That ambiguity aside, to anyone preparing for an academic interview, the following specific advice is worth passing on. To make the interviews relevant, ensure you have the person specification at the top of your mind, so that you know precisely what the interviewers are looking for. Discoursing on the science fiction film Forbidden Planet, as I did in my first interview, may have been interesting to me as it was based on my research, but did not really demonstrate my knowledge of textual adaptations as the role required, since the film was never a book to begin with. By contrast, when one of the panel in my second interview asked how I had got a flagging tutorial re-energised, I had the example of a tutorial on Toni Morrison's Beloved at the top of my mind, which given the racial subject matter allowed me to show not only my teaching methods, but also the way in which in that tutorial I had integrated opinions of students from diverse backgrounds, which was another element of the person specification.

One factor that was common to both interviews was that although these posts were teaching-only, both nevertheless asked how my research might integrate with my teaching. Go in with a quick and easy synopsis of your research at the tip of your tongue, and do not be afraid to simplify, as if for a lay audience. It is probably not good, as I found in my first interview, to talk about obscure postmodern theories that are irrelevant to the post, and outside of the specialisms of the interviewers.

In order to show this synergy, it is important to be thoroughly acquainted with the modules you may be required to teach, so that you can point precisely to how you can match research and teaching. There may, for example, be particular texts that you have already written on, even if you have not taught them. Because an early-career academic like myself is unlikely to have taught all the books on a reading list, it is important to show how one's research has given one a confident, broad coverage of a field or period, even if not the specific works. But, even if you think that you are knowledgeable about a work that is on one of the modules, ensure that this confidence is justified. Asked about Jane Eyre, a novel I must have read tens of times and taught just six months ago, it probably did not show me in the best light that I could not remember the name of Bertha Mason, the madwoman in the attic.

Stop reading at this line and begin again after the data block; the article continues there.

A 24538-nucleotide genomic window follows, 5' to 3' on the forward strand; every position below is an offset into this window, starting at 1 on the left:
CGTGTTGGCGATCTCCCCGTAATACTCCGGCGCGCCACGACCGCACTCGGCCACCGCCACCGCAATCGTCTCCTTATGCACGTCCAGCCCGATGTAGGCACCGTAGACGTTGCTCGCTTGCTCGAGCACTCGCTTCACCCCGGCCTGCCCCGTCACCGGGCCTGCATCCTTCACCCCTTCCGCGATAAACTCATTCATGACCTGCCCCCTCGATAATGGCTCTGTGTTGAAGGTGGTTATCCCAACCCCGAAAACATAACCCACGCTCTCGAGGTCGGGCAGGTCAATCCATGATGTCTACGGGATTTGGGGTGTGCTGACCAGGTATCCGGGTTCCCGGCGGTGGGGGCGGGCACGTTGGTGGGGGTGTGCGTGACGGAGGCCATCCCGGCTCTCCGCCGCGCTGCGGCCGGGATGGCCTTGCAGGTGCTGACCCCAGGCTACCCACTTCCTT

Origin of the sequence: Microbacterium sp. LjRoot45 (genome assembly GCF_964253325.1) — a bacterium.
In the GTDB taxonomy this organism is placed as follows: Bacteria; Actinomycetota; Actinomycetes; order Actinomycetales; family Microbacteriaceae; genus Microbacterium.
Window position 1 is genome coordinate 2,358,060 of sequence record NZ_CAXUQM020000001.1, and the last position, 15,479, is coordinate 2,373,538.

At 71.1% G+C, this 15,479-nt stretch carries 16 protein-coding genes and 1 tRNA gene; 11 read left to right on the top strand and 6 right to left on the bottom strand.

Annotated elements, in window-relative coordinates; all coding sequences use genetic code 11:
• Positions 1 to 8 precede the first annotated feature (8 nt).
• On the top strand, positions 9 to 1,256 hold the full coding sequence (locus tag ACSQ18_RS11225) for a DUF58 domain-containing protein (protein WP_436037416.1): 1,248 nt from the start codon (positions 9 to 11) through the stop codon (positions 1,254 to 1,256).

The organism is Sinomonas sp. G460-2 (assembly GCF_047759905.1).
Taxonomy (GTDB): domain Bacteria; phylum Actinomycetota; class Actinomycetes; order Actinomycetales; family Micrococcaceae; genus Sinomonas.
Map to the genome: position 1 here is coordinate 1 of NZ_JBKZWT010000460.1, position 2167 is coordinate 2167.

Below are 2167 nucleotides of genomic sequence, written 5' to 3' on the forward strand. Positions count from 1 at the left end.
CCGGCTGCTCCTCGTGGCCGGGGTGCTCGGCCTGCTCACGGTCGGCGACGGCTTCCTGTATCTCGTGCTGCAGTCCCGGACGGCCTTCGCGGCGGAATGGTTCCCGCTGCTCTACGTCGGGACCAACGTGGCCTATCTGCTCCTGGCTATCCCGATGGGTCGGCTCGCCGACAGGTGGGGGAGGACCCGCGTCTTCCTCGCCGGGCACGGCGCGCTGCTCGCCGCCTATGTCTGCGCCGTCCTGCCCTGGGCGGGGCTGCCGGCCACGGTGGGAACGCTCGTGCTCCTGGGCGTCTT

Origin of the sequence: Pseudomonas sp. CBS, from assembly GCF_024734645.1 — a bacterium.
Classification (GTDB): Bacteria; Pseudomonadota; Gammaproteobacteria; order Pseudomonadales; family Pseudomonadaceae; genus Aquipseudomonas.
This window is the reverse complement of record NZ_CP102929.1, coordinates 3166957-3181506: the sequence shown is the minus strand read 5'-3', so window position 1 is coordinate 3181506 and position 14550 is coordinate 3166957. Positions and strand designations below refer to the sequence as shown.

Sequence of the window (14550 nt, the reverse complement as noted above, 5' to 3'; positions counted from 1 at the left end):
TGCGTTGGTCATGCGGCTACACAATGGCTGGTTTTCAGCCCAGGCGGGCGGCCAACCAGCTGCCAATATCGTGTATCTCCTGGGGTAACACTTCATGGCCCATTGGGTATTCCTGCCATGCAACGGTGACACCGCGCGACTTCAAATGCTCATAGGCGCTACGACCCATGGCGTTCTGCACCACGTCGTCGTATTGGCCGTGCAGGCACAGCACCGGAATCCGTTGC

On a positive note, though, I got the impression from both interviews that the interviewers were quite open-minded about the demands of teaching at university level. At this level, in discursive subjects in the arts and humanities, teaching in tutorials and seminars is definitely not about conveying information. It is, rather, about effectively stimulating, guiding, and summarising a debate amongst students, so that they are then enthused to explore the nitty gritty detail for themselves. In this context, it is not your own knowledge that matters so much as your soft skills: the ability to communicate succinctly, to be sensitive to students' differing abilities and the validity of their different opinions, to convey passion for a subject. It is not essential that you know the works to be taught intimately. In fact, this can sometimes be a negative thing, leading you to lecture to, rather than respond to, a student discussion. And, of course, if selected to teach a particular course, you have as a PhD graduate presumably got the ability to research a new topic efficiently - with courses not starting until September, both interviews made clear that there would be ample time for preparation of new texts before the start of term. Consequently, the interviews were not, as I had feared, tests of my current knowledge - In what year was Wide Sargasso Sea first published? Who won the Booker Prize in 2003? - but tests of my underlying ability to teach anything that happens to be required by a syllabus.

Responding to these perceptions would not, of course, guarantee a successful interview. It is easy to forget, when one is focused on preparing, that there may be many other candidates shortlisted for a role. However, even if unsuccessful it is always better to reflect on the outcome as being due to the fact that the panel pro-actively chose a candidate with more and better experience, rather than that they simply dropped you because your interview was so poor. On that note, I must confess: just this morning I've received a letter confirming I've not been accepted for the second post. For the first, I have to wait until the university knows its student numbers, but I'm not hopeful here, either. What I do know is that the two interviews were quite productive experiences because quite different, and next year, with more teaching and a few more articles (maybe even that first book) behind me, things could be looking up.

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Posted by Alistair at 4:55 pm